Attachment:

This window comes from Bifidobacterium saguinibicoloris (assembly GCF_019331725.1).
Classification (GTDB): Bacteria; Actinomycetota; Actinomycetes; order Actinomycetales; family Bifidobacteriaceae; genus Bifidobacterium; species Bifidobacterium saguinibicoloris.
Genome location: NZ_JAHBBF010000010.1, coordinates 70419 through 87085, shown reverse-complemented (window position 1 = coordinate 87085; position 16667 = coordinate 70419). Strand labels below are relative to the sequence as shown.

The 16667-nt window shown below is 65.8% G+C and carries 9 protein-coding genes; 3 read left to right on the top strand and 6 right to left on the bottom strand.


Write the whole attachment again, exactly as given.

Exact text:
This window comes from Bifidobacterium saguinibicoloris (assembly GCF_019331725.1).
Classification (GTDB): Bacteria; Actinomycetota; Actinomycetes; order Actinomycetales; family Bifidobacteriaceae; genus Bifidobacterium; species Bifidobacterium saguinibicoloris.
Genome location: NZ_JAHBBF010000010.1, coordinates 70419 through 87085, shown reverse-complemented (window position 1 = coordinate 87085; position 16667 = coordinate 70419). Strand labels below are relative to the sequence as shown.

The 16667-nt window shown below is 65.8% G+C and carries 9 protein-coding genes; 3 read left to right on the top strand and 6 right to left on the bottom strand.